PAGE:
A First Look At Microsoft Loop: Is It Better Than Notion?

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Microsoft Loop entered its public preview phase and is ready to challenge Notion. Here’s my in-depth review of the current state.

As you probably know, I am a big fan of Notion. It’s my daily companion for writing, taking notes, tracking tasks, and collecting tax information. I can’t think of any other app that is more relevant for me right now. However, there is a new competitor on the horizon: Microsoft Loop. We will have a first look at it and answer the question if it is better than Notion.

Microsoft Loop
Microsoft Loop

Microsoft Loop has entered its public preview phase, and it’s ready to challenge Notion as the go-to app for productivity and collaboration. On paper, both apps offer similar features, such as the ability to create and manage notes, tasks, and projects. However, there are some key differences between the two. In this blog post, I’ll provide an in-depth review of Microsoft Loop, comparing its features, usability, and pricing with Notion. By the end of this post, you’ll be able to decide if Microsoft Loop is already worth a try or just a waste of time at this point.

What is Notion?

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What is Microsoft Loop?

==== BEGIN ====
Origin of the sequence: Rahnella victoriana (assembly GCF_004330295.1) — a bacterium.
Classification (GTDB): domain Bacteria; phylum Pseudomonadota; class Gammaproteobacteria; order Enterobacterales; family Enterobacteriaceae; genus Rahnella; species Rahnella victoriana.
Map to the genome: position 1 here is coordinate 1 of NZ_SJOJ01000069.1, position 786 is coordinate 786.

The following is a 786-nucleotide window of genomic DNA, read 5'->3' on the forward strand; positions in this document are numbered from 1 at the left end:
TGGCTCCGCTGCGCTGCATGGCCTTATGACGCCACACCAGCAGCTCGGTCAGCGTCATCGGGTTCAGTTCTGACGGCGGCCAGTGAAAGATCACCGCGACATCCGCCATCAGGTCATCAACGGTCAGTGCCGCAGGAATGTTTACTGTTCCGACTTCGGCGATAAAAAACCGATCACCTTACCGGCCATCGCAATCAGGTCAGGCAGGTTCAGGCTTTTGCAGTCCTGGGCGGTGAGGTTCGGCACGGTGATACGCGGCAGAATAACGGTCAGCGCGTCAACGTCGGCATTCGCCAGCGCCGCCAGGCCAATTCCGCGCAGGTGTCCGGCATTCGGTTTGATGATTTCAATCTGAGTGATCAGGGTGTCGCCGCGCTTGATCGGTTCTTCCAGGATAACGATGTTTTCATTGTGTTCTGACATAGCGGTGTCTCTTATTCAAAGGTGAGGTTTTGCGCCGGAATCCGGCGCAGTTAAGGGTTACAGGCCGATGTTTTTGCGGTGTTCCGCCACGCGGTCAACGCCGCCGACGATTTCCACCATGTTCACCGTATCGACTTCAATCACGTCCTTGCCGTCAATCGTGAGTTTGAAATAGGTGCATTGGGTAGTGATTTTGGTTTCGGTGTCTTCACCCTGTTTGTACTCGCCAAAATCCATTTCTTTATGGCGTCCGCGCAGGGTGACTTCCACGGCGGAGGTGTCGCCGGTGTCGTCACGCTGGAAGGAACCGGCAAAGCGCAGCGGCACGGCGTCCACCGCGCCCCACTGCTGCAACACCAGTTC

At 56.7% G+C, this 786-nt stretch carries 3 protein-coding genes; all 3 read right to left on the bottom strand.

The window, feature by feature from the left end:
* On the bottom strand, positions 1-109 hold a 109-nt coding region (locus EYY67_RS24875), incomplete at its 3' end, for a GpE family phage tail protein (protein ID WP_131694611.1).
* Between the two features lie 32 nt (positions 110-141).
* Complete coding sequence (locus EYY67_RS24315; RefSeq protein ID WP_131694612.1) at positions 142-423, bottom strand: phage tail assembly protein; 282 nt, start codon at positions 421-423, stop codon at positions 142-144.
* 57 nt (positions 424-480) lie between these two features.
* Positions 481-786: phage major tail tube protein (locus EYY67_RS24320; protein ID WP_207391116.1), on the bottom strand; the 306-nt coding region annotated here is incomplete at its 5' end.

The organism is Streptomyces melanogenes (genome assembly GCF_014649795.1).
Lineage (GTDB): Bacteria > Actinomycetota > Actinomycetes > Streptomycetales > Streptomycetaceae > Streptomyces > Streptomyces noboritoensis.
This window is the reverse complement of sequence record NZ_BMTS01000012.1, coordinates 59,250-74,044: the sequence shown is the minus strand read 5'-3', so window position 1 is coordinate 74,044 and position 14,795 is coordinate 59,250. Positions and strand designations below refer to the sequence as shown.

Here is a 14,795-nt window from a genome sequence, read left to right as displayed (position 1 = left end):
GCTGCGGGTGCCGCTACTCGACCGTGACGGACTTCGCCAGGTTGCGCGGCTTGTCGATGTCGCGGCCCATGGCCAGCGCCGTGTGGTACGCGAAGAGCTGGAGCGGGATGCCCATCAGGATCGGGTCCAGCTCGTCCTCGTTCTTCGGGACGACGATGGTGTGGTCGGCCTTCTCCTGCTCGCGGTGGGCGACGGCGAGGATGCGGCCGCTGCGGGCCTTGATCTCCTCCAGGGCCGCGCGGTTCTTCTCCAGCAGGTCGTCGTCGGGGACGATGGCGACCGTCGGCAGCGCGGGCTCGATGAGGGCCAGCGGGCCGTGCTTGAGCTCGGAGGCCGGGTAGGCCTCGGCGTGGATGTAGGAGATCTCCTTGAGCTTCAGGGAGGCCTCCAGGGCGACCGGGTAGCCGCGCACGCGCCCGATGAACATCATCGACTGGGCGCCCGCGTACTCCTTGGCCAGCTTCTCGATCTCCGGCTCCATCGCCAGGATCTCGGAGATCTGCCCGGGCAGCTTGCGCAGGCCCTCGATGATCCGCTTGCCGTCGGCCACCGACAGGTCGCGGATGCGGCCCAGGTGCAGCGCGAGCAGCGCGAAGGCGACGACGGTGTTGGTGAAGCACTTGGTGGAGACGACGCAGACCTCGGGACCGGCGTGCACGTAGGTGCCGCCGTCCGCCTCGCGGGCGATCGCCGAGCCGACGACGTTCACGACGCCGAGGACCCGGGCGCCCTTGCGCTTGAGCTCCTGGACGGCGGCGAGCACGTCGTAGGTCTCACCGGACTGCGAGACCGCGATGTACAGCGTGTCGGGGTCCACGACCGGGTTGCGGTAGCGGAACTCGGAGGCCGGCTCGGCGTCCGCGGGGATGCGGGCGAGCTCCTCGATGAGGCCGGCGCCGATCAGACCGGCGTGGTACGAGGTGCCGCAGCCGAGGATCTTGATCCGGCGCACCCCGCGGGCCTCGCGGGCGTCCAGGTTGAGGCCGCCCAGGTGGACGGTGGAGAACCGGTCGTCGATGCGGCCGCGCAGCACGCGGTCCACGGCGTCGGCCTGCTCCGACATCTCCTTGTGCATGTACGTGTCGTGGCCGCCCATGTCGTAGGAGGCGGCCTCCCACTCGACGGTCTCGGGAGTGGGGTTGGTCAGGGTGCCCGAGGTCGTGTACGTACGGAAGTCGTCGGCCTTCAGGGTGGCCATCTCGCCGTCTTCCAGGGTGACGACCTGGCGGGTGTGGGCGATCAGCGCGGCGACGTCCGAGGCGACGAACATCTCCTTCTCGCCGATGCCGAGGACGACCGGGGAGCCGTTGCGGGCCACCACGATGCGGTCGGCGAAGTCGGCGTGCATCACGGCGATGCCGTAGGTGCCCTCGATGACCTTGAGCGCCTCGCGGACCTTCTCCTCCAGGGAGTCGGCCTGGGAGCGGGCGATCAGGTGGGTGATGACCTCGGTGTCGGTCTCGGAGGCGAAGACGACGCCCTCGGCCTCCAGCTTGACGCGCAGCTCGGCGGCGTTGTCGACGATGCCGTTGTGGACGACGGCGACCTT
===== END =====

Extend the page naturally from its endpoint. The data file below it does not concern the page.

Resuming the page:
Microsoft Loop is a new app that combines the best of Microsoft Teams, Outlook, and OneNote. Loop allows you to create and manage notes, tasks, and projects, and collaborate with your team in real-time. One of the standout features of Loop is the ability to create “loops.” Loops are like channels in Microsoft Teams or Slack, but they’re designed specifically for collaboration on notes and tasks. You can invite team members to a loop and work together on a project or task.

Another unique feature of Loop is the ability to integrate with other Microsoft apps. For example, you can create a task in Loop and assign it to someone in Microsoft Teams. You can also add a Loop note to an Outlook email or calendar invite. These integrations make it easy to stay organized and collaborate with your team, without switching between apps.

Microsoft Loop is still in a preview phase so you cannot expect it to be anywhere near as good and feature-rich as Notion.

User interface